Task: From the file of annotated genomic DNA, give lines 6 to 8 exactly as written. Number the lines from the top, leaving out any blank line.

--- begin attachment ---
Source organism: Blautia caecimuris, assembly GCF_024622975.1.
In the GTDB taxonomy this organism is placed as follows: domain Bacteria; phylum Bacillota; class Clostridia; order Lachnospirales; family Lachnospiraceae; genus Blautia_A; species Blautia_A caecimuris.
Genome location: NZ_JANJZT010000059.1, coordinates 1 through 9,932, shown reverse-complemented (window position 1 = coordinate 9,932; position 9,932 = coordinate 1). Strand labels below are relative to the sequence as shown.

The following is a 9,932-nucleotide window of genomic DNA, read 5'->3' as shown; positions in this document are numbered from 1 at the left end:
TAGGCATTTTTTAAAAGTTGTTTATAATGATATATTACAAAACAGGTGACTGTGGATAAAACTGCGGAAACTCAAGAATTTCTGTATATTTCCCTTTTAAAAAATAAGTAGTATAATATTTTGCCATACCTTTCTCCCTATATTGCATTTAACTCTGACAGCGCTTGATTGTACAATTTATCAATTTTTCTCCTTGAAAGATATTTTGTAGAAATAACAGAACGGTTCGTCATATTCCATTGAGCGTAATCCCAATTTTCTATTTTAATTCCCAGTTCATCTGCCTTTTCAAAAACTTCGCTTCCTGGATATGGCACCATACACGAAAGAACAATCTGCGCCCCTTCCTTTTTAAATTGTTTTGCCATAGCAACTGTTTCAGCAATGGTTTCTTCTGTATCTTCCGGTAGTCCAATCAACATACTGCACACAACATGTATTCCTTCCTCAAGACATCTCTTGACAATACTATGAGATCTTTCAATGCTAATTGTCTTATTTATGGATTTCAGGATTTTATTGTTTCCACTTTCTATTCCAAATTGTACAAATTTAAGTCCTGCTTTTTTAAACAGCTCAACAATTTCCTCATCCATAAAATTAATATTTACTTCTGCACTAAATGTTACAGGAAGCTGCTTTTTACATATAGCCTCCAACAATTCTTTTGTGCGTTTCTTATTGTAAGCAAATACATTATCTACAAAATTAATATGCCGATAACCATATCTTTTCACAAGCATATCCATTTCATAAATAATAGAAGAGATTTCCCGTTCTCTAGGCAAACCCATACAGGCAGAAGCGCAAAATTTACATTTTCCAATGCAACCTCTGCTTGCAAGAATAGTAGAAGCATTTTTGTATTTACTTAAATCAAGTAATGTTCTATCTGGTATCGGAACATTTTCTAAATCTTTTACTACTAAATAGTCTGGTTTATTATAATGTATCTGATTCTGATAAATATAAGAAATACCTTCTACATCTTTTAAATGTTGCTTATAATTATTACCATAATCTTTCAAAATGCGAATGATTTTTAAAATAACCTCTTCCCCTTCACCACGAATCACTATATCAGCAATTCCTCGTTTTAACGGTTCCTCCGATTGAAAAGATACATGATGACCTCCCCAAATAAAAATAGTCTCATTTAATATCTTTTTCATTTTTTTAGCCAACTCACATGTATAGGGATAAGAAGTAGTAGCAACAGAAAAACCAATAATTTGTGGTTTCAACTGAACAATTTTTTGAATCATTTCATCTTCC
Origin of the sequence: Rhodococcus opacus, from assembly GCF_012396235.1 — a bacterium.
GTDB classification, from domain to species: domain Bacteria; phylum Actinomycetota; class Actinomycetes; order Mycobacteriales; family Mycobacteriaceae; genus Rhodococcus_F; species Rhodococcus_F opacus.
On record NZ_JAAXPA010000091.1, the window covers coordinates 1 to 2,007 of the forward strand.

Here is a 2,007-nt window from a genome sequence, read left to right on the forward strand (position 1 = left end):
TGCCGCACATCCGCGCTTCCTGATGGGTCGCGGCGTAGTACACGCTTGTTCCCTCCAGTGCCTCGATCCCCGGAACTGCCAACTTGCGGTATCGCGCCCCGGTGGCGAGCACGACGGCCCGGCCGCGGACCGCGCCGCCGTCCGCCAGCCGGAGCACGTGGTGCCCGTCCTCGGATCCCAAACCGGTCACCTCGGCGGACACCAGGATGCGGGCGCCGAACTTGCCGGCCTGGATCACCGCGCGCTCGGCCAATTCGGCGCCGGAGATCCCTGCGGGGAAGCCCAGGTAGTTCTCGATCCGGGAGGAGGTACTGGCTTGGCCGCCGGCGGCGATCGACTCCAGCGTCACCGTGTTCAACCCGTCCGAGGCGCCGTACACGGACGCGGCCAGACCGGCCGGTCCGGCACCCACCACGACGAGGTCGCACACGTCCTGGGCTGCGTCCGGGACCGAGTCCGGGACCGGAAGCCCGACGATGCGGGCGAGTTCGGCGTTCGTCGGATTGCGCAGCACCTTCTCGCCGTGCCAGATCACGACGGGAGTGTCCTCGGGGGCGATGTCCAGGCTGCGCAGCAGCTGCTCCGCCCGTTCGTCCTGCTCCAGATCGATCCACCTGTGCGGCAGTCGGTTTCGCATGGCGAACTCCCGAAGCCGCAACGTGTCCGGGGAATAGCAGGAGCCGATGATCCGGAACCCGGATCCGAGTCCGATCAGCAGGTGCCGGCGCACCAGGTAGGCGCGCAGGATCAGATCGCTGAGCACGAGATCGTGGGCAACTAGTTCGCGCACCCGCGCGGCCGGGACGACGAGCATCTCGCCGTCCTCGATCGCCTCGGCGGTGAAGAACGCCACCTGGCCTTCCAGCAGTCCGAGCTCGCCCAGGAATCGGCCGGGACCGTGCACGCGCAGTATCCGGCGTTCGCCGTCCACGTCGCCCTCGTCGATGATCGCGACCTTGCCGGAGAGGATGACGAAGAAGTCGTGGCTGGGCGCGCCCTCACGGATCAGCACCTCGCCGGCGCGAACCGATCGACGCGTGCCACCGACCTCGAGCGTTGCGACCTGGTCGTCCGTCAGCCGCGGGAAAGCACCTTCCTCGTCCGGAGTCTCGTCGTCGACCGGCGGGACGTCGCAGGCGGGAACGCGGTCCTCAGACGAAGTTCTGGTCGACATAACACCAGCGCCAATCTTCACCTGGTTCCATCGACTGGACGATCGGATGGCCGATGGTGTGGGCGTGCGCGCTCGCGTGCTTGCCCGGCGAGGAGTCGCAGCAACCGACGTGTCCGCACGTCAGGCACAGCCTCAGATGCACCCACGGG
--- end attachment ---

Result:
Origin of the sequence: Rhodococcus opacus, from assembly GCF_012396235.1 — a bacterium.
GTDB classification, from domain to species: domain Bacteria; phylum Actinomycetota; class Actinomycetes; order Mycobacteriales; family Mycobacteriaceae; genus Rhodococcus_F; species Rhodococcus_F opacus.
On record NZ_JAAXPA010000091.1, the window covers coordinates 1 to 2,007 of the forward strand.